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The ongoing tensions over international trade are the biggest economic risk to the euro zone, the managing director of the International Monetary Fund said Thursday.
Though the euro area enjoyed an economic expansion "above potential" in 2017, "the momentum is slowing down a bit at the moment, Christine Lagarde, managing director of the IMF told reporters in Luxembourg, adding that it is likely the Fund will be "modestly" lowering its economic forecasts in July.
The Fund doesn't expect the economic slowdown to be "sharp," partly because monetary policy will continue to support growth in the 19-member region. But, according to Lagarde, there's a series of economic risks. The first of them is trade tensions.
"First on the list of risks is clearly the series of trade tensions that has been initiated by the tariff increase on steel and aluminium," Lagarde said, referring to the actions of U.S. President Donald Trump's administration.
Trump announced in March he would be putting a 25 percent tariff on steel imports and another of 10 percent on aluminium imports. Despite a temporary exemption, the European Union, and therefore the euro zone, became subject to those tariffs at the start of June.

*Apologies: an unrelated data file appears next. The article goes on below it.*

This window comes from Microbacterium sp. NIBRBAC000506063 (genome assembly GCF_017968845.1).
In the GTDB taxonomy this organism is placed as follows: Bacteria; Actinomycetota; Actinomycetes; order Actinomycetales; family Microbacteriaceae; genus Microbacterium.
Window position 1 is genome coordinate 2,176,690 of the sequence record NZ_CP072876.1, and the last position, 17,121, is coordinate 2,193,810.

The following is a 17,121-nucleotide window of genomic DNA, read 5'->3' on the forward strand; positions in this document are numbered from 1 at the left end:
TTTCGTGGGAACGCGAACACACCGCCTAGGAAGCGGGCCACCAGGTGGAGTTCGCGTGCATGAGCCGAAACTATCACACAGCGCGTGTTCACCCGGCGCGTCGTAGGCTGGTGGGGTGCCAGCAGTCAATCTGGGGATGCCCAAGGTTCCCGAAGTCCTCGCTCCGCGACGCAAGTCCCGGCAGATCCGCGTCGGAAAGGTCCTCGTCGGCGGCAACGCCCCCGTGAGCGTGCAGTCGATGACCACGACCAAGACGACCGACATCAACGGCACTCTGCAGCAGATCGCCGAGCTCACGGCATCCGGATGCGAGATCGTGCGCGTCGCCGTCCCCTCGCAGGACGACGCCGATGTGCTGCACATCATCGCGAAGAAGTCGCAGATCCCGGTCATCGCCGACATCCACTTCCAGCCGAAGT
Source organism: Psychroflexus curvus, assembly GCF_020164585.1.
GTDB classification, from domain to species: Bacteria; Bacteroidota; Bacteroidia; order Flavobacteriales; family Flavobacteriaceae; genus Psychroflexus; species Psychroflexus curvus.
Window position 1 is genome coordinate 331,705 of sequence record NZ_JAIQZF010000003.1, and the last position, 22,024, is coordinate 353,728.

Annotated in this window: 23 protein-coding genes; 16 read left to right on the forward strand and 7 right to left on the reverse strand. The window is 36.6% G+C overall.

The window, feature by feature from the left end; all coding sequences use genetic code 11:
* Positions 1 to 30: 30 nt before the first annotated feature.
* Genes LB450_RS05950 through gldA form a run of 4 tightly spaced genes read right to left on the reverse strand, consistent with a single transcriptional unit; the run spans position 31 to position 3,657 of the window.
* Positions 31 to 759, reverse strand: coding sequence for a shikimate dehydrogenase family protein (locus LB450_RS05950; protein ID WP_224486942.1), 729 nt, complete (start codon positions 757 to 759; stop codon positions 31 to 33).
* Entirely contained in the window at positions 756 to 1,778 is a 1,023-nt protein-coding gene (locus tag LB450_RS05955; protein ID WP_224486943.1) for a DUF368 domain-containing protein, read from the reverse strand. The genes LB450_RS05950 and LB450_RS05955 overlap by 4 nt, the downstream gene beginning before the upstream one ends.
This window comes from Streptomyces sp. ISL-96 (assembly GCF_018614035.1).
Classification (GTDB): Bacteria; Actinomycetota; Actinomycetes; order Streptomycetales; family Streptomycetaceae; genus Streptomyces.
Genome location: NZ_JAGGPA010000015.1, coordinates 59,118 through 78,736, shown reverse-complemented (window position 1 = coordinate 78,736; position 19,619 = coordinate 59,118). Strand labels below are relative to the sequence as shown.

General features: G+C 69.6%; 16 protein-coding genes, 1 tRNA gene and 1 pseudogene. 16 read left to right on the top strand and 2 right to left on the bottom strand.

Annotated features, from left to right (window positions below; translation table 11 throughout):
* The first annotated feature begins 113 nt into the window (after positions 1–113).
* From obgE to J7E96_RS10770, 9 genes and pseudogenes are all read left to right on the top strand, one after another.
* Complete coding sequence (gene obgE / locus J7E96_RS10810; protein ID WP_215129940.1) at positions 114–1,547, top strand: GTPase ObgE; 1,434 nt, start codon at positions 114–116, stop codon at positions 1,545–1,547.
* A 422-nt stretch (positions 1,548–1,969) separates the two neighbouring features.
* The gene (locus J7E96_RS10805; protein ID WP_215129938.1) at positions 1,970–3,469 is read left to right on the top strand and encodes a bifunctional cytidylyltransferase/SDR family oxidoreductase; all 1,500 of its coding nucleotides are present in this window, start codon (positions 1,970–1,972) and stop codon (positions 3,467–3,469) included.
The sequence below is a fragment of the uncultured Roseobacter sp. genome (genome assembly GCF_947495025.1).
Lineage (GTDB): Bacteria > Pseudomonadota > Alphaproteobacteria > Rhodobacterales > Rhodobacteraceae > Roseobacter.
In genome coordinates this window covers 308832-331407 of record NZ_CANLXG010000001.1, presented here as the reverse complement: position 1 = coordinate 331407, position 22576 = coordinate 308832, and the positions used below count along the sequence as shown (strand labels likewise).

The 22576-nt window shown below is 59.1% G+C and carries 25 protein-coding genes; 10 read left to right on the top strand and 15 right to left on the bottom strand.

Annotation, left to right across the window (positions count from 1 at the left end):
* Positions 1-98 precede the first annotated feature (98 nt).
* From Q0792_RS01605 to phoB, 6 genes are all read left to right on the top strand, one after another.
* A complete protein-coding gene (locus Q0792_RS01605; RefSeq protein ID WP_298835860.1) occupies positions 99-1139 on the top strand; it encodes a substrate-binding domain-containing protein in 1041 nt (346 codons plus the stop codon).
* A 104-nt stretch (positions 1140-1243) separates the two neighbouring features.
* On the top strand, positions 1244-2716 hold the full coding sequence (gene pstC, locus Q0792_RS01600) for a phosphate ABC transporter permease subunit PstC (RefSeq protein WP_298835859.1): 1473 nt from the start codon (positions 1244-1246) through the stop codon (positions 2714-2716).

In retaliation, the European Union is implementing as of Friday new duties against U.S. goods, such as orange juice, sweetcorn, peanut butter and blue jeans.
Lagarde told CNBC that the problem is not the direct macroeconomic impact, as this is "in the range of 0.1 percent here, 0.1 percent there," but the impact on confidence from the tensions.
"It's the trend that's worrying and it's the breach in confidence that undermines relationship," she said.
Lagarde added that "retaliation, escalation, if that happens because then you're talking about higher macroeconomic impacts and, second, the undermining of confidence that has presided over the relationship of partners under the rules-based system."
Higher duties on goods becomes an even greater problem in the current economic environment, where oil prices are increasing.
"My particular concern also addresses the poor countries that have had the benefit of improved growth over the last couple of years, where commodity prices are picking up again, where it's really phenomenally important for them, and even in countries whether they are advanced, or otherwise, it is always the poor people that suffer the most as a result of those barriers or trade tariffs," Lagarde told CNBC.